“Trumpism” is a whole raft of policies and positions which the US State Department defines as “racism” or “fascism” when they are applied in countries the US doesn’t like. He calls Covid-19 either the “Chinese virus” or “foreign virus,” institutes travel bans on black and brown people fleeing the very governments he is objecting to, violates the Constitution daily and wilfully discriminates whenever he can to draw distinctions between “good” and “bad” people, which equate precisely with whether he thinks those people will vote for him or not.

Many Republicans feel that Trumpism is alien to them, a disfiguring of what their party and they as individuals stand for. Former General Colin Powell, who is probably more popular than any politician and served as Secretary of State under George W. Bush, has announced he will be voting for Democratic nominee-presumptive Joe Biden in November.

Two former House Speakers a former Defense Secretary and a former White House Chief of Staff have also joined an anti-Trump faction. This is now so significant that Biden’s campaign is considering establishing a specific “Republicans for Biden” group nearer to polling day.

What will turning on Trump achieve? It is unlikely that these dissident Republicans will regain control of their party. Those who do stay loyal, out of conviction or reluctance, will not welcome traitors, as they would see them, to leadership positions once the dust has settled.

Dissident Republicans are not seeking to save their party but to destroy it – by leaving it purely in the hands of the Trumpists and then making it unelectable. Then they will have the basis of a new organisation, perhaps calling itself the Republican Party and perhaps not, which will unashamaedly reject its current President and candidate to reflect the views of those who feel wounded by his appropriations of their values.

The US has changed its party system before – though there has always been a binary choice at the highest level, the Federalists of George Washington and Whigs of Abraham Lincoln are long gone. The Federalist colour was black. The Republican ship is now, almost unthinkably, quite happy to desert its rat in order to remove the blackness covering it and reveal its natural red, or red white and blue, again, even if this means building a new ship out of the battered driftwood of its planks.

Rats versus Snakes

The UK Conservative Party has some claim to being the largest and most successful political party in the democratic world. With Theresa May, who regarded herself as “liberal” as leader, it came fifth in the 2019 European Parliament elections, by far its worst performance ever in a national election. Yet Boris Johnson led it to an unexpected and mould-breaking victory in the parliamentary election a few months later, and led the UK out of the EU, the issue which had hurt Theresa May’s premiership the most.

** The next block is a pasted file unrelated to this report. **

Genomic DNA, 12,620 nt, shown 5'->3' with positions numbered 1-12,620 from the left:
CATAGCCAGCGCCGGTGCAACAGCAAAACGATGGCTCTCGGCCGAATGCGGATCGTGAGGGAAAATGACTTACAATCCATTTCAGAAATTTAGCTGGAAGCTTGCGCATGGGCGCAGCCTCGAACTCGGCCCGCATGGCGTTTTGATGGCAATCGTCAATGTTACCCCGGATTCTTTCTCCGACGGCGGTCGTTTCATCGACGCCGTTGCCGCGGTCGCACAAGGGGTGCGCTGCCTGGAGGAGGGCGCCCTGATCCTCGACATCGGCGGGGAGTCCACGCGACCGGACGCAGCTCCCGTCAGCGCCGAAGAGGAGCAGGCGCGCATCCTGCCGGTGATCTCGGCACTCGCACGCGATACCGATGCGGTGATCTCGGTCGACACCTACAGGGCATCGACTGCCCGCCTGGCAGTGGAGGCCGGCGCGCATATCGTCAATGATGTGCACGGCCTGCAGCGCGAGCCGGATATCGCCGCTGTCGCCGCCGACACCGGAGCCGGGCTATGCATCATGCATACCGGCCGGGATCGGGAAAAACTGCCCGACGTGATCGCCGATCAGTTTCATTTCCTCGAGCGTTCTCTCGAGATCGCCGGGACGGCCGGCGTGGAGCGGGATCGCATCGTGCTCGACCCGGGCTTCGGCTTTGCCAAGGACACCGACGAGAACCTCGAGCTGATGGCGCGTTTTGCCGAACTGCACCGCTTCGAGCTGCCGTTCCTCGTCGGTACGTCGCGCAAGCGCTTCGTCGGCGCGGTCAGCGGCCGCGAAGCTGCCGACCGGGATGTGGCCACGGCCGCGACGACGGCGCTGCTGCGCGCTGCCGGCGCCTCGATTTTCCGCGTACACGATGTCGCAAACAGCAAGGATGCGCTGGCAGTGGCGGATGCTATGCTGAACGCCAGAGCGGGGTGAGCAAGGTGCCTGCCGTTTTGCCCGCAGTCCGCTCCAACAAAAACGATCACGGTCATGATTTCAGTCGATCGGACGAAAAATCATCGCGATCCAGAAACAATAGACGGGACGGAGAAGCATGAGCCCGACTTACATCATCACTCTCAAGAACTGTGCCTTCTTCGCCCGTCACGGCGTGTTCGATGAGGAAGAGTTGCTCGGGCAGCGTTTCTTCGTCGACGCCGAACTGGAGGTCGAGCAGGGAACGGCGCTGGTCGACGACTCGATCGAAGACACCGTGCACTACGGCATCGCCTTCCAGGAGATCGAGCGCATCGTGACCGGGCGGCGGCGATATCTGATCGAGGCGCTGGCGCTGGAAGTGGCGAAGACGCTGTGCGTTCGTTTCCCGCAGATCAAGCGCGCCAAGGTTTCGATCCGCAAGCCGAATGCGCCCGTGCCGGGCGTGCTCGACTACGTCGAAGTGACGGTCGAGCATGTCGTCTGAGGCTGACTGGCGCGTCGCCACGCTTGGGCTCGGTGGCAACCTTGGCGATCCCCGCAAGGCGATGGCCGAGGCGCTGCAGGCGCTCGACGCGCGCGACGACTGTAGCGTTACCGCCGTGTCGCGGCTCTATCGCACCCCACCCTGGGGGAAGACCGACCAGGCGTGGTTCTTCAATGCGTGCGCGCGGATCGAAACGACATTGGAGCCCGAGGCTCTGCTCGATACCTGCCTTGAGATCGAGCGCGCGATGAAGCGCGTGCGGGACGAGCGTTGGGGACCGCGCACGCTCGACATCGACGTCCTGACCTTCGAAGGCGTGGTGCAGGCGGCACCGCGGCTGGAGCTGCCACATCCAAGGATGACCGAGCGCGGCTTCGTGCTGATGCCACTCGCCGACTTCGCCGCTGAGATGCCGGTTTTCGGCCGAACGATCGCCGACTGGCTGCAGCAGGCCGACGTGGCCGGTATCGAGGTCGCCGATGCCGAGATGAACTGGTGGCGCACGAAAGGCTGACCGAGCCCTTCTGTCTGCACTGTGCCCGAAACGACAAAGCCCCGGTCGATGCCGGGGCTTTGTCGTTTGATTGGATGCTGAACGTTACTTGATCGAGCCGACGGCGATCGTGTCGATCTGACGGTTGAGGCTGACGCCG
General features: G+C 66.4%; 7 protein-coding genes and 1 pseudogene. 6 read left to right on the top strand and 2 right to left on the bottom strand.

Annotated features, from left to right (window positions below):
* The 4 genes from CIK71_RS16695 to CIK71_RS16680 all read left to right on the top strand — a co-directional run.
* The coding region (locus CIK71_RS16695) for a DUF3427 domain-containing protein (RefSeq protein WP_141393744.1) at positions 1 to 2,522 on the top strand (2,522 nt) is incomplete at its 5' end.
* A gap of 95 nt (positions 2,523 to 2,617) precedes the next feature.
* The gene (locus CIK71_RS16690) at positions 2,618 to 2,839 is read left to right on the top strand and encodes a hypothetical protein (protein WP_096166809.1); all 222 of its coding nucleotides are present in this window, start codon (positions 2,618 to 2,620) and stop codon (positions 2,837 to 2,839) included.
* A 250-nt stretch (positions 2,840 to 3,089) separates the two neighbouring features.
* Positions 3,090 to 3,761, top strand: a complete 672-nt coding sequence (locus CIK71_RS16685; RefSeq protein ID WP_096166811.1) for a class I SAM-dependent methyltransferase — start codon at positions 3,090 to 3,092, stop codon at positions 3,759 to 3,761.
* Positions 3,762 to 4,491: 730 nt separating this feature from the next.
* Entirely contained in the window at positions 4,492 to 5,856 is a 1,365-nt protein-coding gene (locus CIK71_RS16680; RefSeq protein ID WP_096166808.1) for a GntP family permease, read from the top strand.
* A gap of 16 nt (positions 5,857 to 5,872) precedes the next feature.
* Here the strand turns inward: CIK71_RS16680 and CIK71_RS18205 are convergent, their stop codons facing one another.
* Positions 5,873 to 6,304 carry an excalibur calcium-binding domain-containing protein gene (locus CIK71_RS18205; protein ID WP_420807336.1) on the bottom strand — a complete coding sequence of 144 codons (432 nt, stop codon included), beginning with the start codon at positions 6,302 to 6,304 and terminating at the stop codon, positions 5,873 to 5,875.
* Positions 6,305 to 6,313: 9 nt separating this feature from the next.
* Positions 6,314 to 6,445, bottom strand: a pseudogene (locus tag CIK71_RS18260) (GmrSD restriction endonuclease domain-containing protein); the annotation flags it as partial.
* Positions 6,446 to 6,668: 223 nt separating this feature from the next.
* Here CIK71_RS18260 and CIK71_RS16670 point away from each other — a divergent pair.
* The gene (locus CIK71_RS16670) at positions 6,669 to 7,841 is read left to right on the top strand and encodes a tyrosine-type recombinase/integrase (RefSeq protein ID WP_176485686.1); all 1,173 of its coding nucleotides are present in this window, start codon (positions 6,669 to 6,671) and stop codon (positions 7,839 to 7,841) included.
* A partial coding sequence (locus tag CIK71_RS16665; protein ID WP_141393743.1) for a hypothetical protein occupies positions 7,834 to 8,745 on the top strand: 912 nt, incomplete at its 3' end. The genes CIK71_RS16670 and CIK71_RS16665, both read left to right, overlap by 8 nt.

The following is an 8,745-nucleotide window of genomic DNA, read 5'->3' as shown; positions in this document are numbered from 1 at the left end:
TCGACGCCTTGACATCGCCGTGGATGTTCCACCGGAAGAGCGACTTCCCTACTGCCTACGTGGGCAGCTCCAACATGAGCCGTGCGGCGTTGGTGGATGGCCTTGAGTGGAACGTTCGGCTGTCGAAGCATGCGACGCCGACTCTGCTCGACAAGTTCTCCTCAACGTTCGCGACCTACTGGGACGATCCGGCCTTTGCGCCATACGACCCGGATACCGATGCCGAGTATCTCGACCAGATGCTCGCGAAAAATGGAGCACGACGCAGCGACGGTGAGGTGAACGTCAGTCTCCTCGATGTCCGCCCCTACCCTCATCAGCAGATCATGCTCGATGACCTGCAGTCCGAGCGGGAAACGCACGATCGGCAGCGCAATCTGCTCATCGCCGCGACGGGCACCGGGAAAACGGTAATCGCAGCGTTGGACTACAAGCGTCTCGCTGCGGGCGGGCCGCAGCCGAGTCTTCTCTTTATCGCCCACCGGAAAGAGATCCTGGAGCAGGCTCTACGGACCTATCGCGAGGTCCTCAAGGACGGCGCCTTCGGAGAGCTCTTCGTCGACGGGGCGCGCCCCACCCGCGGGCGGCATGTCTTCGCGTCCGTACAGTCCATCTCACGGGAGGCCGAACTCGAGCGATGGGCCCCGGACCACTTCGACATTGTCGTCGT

The victory was mould-breaking because the Conservatives actually fell back in their traditional areas of support, the better off suburbs and rural areas. BoJo the Clown owes his large majority to capturing many traditional Labour seats, some of which had never elected a Conservative before, but contain large numbers of Brexiteers spooked by the “intellectual elitist radicalism” of former Labour leader Jeremy Corbyn.

Johnson makes the same pitch as Trump – people versus politicians. He has also conducted ruthless purges of his own party, whose traditions long predate his own unfortunate arrival in its midst.

Soon after taking over as Prime Minister he removed the party whip from 21 of his own MPs, whilst running a minority government, because they would not back him over Brexit. Many of these then left parliament at the subsequent election, enabling BoJo to fill his new Cabinet with what one of his own senior party members calls “the nodding dogs,” who will support him come what may on the most controversial issues.

So far BoJo has largely got away with recasting the Conservatives as the anti-political party. But like Trump, he has delivered a blustering and inadequate performance when confronted with the Covid-19 crisis, and indeed many other things.

Even then he has retained much support, partly due to opposition weakness. Now however that very majority, obtained by wooing non-Conservatives, is turning into the biggest threat to the Conservative ship.

Like Trump, BoJo first tried to make out that Covid-19 wasn’t real, another establishment conspiracy. With death rates mounting, and scientists contradicting his claims that he was being guided by their advice, he belatedly adopted a lockdown strategy, at a time when the British economy was already reeling from Brexit.